Gut and Liver https://doi.org/10.5009/gnl18474 Long-term Nucleotide Analogue Treatment Has Higher Levels of Renal Toxicities than Does Entecavir in Patients with Chronic Hepatitis B
Author Information
Young Youn Cho1,2, Young Chang1, Joon Yeul Nam1, Hyeki Cho1, Eun Ju Cho1, Jeong-Hoon Lee1, Su Jong Yu1, Jung-Hwan Yoon1, and Yoon Jun Kim1
1Department of Internal Medicine and Liver Research Institute, Seoul National University College of Medicine, and 2Department of Internal Medicine, Chung-Ang University Hospital, Seoul, Korea

Yoon Jun Kim
Department of Internal Medicine and Liver Research Institute, Seoul National University College of Medicine, 101 Daehak-ro, Jongno-gu, Seoul 03080, Korea
Tel: +82-2-2072-3081, Fax: +82-2-743-6701, E-mail: yoonjun@snu.ac.kr
© The Korean Society of Gastroenterology, the Korean Society of Gastrointestinal Endoscopy, the Korean Society of Neurogastroenterology and Motility, Korean College of Helicobacter and Upper Gastrointestinal Research, Korean Association the Study of Intestinal Diseases, the Korean Association for the Study of the Liver, Korean Pancreatobiliary Association, and Korean Society of Gastrointestinal Cancer. All rights reserved.

Abstract
Background/Aims: Renal toxicity is a concern in patients with chronic hepatitis B taking nucleotide analogues, such as adefovir (ADV) and tenofovir disoproxil fumarate (TDF). We sought to determine the long-term renal effects of nucleotide analogue treatment versus entecavir (ETV) treatment. Methods: In this retrospective single-center study, we selected 87 patients who were treated with ADV and subsequently with TDF from June 2008 to December 2013. ETV-treated patients were matched by treatment duration. We analyzed the creatinine increase over 0.5 mg/dL, glomerular filtration rate (GFR) decrease over 25%, phosphorus decrease under 2.0 mg/dL, and dose reduction of antiviral agents. Results: The median follow-up period was 60.0 months for both groups. The incidence of liver cirrhosis was higher in the ADV-TDF group than in the ETV group (32.2% vs 74.7%, p<0.01). Creatinine increased in both groups during follow-up, but the difference was not significant (5.7% and 2.3%, p=0.44). In addition, GFR decreased more often in the ADV-TDF group than in the ETV group (31.0% and 14.9%, p=0.01). After multivariate Cox regression analysis, ADV-TDF treatment was significantly associated with a GFR decrease over 25% (hazard ratio, 2.10; 95% confidence interval, 1.08 to 4.10; p=0.03) after adjusting for the baseline GFR decrease. Conclusions: Patients taking nucleotide analogues had a significantly higher number of renal events than did those taking ETV. Clinicians should be aware of the development of renal toxicity in this patient population. Further long-term studies are warranted.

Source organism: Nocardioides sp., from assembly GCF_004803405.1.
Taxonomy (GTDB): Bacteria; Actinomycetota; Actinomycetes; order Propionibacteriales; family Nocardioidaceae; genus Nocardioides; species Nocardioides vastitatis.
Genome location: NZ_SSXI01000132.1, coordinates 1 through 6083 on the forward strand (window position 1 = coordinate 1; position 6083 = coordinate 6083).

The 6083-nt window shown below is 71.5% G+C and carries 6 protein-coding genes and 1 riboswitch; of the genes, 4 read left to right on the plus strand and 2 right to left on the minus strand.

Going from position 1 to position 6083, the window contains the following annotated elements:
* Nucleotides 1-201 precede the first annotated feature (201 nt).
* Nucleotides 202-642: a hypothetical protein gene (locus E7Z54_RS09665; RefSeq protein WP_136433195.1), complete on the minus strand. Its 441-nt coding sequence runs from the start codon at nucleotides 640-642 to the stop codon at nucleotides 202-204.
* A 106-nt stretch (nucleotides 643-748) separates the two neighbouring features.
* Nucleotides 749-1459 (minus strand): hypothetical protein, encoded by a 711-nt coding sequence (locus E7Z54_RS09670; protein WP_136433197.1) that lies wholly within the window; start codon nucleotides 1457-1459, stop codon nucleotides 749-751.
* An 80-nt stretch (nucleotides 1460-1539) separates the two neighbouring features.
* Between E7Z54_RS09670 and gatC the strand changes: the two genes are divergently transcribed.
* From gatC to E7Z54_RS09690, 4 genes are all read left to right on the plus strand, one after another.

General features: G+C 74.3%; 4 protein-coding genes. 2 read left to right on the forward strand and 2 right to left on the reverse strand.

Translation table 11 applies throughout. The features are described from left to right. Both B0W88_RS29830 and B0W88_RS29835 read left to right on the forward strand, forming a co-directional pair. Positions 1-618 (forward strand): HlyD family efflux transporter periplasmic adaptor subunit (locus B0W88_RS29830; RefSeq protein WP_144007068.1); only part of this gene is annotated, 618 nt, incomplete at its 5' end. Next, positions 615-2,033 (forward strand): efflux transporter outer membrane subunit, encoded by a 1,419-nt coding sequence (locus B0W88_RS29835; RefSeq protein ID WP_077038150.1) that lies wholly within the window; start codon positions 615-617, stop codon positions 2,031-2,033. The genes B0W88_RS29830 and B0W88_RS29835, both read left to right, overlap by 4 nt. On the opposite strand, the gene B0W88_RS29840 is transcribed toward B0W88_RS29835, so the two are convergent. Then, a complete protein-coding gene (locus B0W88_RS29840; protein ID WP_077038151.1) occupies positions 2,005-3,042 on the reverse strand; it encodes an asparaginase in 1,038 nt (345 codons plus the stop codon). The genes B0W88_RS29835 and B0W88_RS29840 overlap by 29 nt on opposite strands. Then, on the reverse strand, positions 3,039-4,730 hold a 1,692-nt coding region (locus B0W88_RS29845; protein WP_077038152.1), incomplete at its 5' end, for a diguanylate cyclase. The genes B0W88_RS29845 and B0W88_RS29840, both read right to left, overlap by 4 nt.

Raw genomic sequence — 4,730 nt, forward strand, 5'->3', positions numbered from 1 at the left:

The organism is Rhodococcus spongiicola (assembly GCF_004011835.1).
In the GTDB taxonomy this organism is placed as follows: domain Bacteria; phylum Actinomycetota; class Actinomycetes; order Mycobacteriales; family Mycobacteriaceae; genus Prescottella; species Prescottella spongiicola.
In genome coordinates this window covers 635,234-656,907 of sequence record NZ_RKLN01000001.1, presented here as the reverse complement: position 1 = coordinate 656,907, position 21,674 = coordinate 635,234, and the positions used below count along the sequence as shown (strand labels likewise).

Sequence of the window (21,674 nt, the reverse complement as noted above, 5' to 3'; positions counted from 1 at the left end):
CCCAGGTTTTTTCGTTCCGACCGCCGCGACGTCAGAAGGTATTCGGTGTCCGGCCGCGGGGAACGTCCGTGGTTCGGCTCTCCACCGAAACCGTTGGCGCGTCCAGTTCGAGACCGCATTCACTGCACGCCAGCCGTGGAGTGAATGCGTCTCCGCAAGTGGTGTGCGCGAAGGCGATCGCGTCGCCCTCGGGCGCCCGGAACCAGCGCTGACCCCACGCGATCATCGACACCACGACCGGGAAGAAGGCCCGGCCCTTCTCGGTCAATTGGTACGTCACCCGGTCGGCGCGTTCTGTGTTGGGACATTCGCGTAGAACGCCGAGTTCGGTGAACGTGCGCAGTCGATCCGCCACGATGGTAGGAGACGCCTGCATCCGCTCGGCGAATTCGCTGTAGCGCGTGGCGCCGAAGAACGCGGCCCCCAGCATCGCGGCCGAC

Keywords: Hepatitis B, chronic; Kidney diseases; Guanine; Antiviral agents
Abstract
Background/Aims: Renal toxicity is a concern in patients with chronic hepatitis B taking nucleotide analogues, such as adefovir (ADV) and tenofovir disoproxil fumarate (TDF). We sought to determine the long-term renal effects of nucleotide analogue treatment versus entecavir (ETV) treatment. Methods: In this retrospective single-center study, we selected 87 patients who were treated with ADV and subsequently with TDF from June 2008 to December 2013. ETV-treated patients were matched by treatment duration. We analyzed the creatinine increase over 0.5 mg/dL, glomerular filtration rate (GFR) decrease over 25%, phosphorus decrease under 2.0 mg/dL, and dose reduction of antiviral agents. Results: The median follow-up period was 60.0 months for both groups. The incidence of liver cirrhosis was higher in the ADV-TDF group than in the ETV group (32.2% vs 74.7%, p<0.01). Creatinine increased in both groups during follow-up, but the difference was not significant (5.7% and 2.3%, p=0.44). In addition, GFR decreased more often in the ADV-TDF group than in the ETV group (31.0% and 14.9%, p=0.01). After multivariate Cox regression analysis, ADV-TDF treatment was significantly associated with a GFR decrease over 25% (hazard ratio, 2.10; 95% confidence interval, 1.08 to 4.10; p=0.03) after adjusting for the baseline GFR decrease. Conclusions: Patients taking nucleotide analogues had a significantly higher number of renal events than did those taking ETV. Clinicians should be aware of the development of renal toxicity in this patient population. Further long-term studies are warranted.
Keywords: Hepatitis B, chronic; Kidney diseases; Guanine; Antiviral agents
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